Boardwalk Empire – Recap: Blood is Thicker Than Liquor
Tonight’s Boardwalk Empire saw the death of a beloved fan favorite in an episode that highlighted the importance of family love. Blood is thicker than liquor, it seems.
Episode 5 of Season 4 of Boardwalk Empire might have been my favorite thus far this season. “Erlkönig” was fairly simple. Most of what made the episode a joy to watch was in the quiet conversations between the characters surrounding loyalty. With Eddie Kessler (Anthony Laciura) taken in for questioning by the ever-creepy Agent Knox (Brian Geraghty), the initial question seemed to be how he’d manage to weasel his way out, as opposed to whether or not he’d confess to any knowledge of Nucky’s (Steve Buscemi) work. Eddie has never been anything but absolutely unflappably loyal, of course, yet every man, we’d sadly come to learn, has his breaking point. Meanwhile, Gillian’s (Gretchen Mol) drug addiction reached a crippling level of a grip on her this week, and we were taken on the trip right along with her as she faded in and out of sanity. Willie (Ben Rosenfield) got his first taste of the gangster lifestyle, and things, needless to say, were not as glamorous or attractive as he’d previously presumed. Al’s (Stephen Graham) political agenda ended up costing him that which he cares about most. Here is the Recap and Review of Season 4 Episode 5 of Boardwalk Empire, “Erlkönig”!
The episode this week did little to further the general story arc of Season 4, yet it’s important for a show like Boardwalk Empire to take the time to remind us that these characters, often ruthless and violent gangsters, are people, and people have families. We’ve come across plenty of bloodshed and we’ve watched the bodies pile up over the years, yet the numbness exhibited through the brutal gang wars in the bootlegging business is all but entirely wiped away when a bullet strikes close to home. Episode 5 was very interestingly shot, as well. Conversations were oftentimes staged far off of center, giving a clearer view of the vast settings and emphasizing the slight sense of powerlessness that comes coupled with being human and getting burned by the fire you’ve played with. The law on this show is often a force to be manipulated, but trying situations often dwarf the people involved by pairing drama with an enemy in society. Remember, Nucky and his friends work in the world of anti-society, and sometimes society bites back.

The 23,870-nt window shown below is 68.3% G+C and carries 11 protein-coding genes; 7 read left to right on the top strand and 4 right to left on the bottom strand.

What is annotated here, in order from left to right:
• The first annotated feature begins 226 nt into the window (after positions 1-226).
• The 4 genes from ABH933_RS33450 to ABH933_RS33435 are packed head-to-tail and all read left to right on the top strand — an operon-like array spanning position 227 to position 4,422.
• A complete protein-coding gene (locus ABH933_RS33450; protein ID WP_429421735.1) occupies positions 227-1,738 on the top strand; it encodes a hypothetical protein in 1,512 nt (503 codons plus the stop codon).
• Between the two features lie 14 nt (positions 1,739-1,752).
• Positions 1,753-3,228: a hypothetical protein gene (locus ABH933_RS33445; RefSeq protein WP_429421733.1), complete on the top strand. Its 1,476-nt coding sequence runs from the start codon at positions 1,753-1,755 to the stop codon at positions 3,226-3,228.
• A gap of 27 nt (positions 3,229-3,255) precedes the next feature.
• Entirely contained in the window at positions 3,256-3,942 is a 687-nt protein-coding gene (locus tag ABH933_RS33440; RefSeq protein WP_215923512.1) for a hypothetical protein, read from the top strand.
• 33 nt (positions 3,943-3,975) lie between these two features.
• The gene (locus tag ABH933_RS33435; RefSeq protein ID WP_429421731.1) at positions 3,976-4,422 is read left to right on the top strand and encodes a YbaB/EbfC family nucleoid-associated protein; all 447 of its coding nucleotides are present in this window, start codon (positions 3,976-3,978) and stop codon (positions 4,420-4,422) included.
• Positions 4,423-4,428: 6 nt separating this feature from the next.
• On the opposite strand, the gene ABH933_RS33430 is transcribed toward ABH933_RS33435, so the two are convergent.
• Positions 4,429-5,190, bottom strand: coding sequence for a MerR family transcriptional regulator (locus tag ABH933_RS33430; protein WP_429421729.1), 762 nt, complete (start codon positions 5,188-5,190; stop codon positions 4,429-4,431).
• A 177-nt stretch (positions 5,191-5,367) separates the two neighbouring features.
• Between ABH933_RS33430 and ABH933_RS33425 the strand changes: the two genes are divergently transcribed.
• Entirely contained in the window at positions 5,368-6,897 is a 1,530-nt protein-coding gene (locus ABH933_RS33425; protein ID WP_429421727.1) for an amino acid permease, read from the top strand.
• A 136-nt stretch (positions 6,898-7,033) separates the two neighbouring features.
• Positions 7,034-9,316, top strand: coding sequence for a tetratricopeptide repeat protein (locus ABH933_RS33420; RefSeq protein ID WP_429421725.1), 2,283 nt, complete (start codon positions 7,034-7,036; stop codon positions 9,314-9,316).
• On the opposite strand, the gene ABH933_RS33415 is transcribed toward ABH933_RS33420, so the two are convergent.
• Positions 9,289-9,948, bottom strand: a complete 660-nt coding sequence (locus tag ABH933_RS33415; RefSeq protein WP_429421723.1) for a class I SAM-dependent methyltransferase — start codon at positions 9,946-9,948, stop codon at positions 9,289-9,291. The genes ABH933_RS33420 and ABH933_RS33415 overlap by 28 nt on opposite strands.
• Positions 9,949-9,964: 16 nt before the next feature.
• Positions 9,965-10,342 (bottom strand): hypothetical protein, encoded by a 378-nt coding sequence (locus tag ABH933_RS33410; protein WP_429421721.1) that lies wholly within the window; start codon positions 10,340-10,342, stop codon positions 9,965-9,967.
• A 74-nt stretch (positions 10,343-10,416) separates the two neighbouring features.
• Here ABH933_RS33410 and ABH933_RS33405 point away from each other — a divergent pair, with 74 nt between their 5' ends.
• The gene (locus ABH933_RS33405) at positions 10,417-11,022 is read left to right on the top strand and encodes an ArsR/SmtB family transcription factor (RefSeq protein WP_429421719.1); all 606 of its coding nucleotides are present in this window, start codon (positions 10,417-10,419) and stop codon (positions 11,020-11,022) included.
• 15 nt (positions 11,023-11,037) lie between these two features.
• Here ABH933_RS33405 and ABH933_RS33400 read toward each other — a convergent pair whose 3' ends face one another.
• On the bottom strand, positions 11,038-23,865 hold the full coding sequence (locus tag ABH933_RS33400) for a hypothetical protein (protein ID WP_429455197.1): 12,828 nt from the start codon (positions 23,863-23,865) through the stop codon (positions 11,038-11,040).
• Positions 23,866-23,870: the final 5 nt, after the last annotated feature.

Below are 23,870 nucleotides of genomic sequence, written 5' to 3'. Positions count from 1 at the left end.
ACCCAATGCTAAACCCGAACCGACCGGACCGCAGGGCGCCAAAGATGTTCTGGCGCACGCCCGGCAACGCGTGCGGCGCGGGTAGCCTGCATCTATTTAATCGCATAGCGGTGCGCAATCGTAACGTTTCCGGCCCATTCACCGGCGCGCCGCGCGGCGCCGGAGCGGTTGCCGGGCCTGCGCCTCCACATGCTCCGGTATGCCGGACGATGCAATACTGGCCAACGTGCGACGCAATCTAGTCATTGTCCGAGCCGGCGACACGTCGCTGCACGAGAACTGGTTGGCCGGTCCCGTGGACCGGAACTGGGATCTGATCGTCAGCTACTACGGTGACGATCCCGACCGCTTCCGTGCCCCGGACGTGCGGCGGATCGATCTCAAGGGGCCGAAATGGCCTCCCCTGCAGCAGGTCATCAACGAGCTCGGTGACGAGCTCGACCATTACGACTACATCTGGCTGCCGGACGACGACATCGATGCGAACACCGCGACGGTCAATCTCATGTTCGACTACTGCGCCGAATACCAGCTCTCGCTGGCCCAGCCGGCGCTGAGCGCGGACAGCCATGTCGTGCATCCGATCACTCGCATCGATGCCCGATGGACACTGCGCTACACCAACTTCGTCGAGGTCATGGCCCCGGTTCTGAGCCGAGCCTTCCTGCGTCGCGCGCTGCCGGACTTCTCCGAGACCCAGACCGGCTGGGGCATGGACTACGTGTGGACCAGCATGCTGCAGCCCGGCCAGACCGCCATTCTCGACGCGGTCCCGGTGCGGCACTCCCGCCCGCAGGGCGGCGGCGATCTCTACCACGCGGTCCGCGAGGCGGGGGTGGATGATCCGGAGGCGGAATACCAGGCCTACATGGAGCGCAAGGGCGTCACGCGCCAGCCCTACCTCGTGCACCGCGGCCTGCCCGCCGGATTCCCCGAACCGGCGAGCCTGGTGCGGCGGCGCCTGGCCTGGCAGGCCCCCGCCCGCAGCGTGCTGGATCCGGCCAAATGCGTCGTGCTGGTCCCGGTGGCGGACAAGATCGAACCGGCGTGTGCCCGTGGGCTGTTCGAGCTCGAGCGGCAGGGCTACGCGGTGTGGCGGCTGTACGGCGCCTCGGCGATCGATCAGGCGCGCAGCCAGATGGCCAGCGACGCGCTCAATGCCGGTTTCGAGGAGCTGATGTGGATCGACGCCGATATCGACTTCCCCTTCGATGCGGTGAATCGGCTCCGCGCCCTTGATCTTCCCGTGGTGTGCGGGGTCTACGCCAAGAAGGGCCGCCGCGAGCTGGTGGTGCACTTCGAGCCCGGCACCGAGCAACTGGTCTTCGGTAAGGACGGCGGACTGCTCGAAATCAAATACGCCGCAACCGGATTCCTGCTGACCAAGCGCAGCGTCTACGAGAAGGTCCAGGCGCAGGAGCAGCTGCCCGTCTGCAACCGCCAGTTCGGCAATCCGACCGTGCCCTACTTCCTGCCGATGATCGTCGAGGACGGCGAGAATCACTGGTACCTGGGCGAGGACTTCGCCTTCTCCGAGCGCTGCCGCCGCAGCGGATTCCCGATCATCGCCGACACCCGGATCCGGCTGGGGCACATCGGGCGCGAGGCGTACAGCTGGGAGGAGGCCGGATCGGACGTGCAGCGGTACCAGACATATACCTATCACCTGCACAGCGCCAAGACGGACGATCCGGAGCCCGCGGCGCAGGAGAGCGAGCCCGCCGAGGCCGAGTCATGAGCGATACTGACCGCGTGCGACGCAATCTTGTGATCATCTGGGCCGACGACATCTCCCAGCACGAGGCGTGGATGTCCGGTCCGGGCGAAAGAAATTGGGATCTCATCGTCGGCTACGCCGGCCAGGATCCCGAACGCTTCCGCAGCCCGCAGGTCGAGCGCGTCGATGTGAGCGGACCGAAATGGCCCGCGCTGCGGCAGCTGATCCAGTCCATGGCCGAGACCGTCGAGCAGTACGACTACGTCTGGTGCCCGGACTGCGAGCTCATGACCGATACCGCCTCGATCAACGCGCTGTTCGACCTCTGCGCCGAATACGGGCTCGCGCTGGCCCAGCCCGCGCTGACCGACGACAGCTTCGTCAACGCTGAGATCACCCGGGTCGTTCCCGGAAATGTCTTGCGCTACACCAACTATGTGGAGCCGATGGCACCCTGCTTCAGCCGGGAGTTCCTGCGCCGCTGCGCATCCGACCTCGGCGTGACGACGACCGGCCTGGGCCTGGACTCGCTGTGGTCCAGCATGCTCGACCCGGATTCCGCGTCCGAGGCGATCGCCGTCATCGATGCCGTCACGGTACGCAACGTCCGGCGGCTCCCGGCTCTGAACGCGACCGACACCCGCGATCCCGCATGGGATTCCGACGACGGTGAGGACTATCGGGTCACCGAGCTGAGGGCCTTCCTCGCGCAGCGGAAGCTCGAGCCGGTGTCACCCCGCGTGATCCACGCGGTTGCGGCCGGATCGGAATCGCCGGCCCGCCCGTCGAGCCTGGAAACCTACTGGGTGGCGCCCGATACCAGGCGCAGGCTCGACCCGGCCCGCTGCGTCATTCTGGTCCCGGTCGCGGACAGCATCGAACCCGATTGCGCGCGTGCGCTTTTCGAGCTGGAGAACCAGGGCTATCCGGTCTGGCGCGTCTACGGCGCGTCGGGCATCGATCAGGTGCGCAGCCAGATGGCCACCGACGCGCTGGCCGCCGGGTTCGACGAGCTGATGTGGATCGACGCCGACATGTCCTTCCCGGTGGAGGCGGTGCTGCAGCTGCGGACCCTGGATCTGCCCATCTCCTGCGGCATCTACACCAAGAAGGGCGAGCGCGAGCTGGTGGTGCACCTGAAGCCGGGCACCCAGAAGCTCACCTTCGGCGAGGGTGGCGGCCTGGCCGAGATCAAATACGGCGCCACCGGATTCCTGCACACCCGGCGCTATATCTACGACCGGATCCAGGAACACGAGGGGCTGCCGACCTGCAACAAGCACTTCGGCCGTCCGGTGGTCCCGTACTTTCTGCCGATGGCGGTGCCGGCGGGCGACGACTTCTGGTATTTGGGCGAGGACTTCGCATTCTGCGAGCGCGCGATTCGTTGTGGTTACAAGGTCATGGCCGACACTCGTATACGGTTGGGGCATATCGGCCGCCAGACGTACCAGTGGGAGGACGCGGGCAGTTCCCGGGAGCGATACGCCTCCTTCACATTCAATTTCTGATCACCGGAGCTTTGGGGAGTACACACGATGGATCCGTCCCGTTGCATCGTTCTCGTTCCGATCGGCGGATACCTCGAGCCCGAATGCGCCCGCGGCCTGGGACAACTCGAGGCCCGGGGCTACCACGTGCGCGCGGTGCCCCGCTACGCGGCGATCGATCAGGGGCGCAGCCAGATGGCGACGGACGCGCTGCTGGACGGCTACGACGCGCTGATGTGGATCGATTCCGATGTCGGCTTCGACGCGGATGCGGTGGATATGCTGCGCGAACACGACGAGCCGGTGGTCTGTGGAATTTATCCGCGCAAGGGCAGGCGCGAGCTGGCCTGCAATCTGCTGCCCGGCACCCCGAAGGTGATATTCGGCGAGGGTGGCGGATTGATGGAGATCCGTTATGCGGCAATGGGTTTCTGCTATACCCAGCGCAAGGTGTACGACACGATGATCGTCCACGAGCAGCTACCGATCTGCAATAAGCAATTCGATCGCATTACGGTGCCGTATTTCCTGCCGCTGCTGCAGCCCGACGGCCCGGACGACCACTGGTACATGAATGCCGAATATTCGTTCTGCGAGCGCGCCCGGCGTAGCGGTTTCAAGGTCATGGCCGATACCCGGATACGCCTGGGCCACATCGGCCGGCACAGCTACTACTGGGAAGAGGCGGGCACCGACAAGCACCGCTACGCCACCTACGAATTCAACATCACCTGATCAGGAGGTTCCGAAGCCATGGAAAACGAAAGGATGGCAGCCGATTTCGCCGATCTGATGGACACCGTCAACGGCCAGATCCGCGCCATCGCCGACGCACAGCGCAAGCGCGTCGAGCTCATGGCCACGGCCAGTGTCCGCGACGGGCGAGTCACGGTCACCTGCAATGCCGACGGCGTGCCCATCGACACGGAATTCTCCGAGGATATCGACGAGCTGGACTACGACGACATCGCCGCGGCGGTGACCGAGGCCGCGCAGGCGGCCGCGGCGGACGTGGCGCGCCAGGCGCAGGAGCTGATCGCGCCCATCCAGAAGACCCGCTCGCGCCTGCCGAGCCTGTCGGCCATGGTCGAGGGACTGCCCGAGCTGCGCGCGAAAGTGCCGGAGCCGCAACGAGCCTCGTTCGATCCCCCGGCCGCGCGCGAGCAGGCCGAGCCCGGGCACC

Nucky spent a significant amount of time this week cleaning up his nephew Willie’s mess. Willie, if you recall, accidentally poisoned a boy in an attempt to humiliate him during a night of drunken debauchery. Without alerting his father Eli, Willie made a direct call to Nucky from jail, pleading with his uncle to pull the puppet strings he controlled in Philadelphia. What at first began as what seemed like a simple situation to clean up snowballed into something larger when it was revealed that Willie’s victim had parents with strong Republican political ties. Meaning, Nucky couldn’t merely call in a favor to Waxy Gordon and the District Attorney. These people weren’t for a moment buying that the boy drank himself to death, and sooner or later the booze would be connected back to Nucky.
In the end, Nucky would find a means of escape through some more quick thinking. Willie’s roommate was, of course, slightly involved with the process of the poisoning, even if the vendetta was not his own. Toxicology reports made note of foul play, so someone would need to take the fall for the manslaughter. Poor Clayton never saw Nucky coming. This plot line was more so important because it gave Willie a taste of the burdens of gangster life. Not only was a boy dead, but his only true friend would, in a sense, also sacrifice his life to pay for Willie’s terrible mistake. Nucky’s advice to Willie? If you don’t share blood, you carry on. There is no innocent or guilty when it comes to Nucky’s line of work, there’s only winning and losing. Willie learned the hard way that human beings are surprisingly resilient, burying intense amounts of guilt and moving forward in life with the intention of pure survival. Someday, the boys sideswiped by Willie’s deadly mistake will be nothing more than blank faces in the back of his mind, but family is forever.
Gillian, meanwhile, continued to spiral out of control on her season-long drug binge. The pain of losing little Tommy forever, of becoming nothing more than a shadow in his mind, has driven her to spend her last dime on heroin. For the first time in a long time, Gillian can no longer keep up the charade. Clearly, something was amiss, and all those who came in contact with her this week witnessed her troubles firsthand.
Gillian’s arc during Episode 5 kicked off with the clear absence of Roy Phillips (Ron Livingston), who seemed to have ditched Gillian following her odd behavior during their diner date a few episodes back. Going forward, Gillian would continue to alienate those around her. First, her lawyer in the case against Julia (Wrenn Schmidt) would be caught off guard by Gillian’s quite inappropriate offer to trade sexual favors for an edge in court, as though Gillian’s wild yet accidental shattering of a glass of water wasn’t enough of a scene to begin with. There was something even more insane than usual about Gillian this week. Gillian’s always been twisted, but she’s never truly looked it. She’s always skated by on her appearance. Now, even that’s falling apart. I enjoyed the scene that came later between Gillian and Dunn (Erik LaRay Harvey) in which Gillian nearly resorted to begging for more drugs in a barbershop. Again, refusing her sexual advances, Dunn ended up accepting her chump change in exchange for some of what she needed before examining the woman’s arms. If a drug dealer tells you to slow down, you know things are out of control.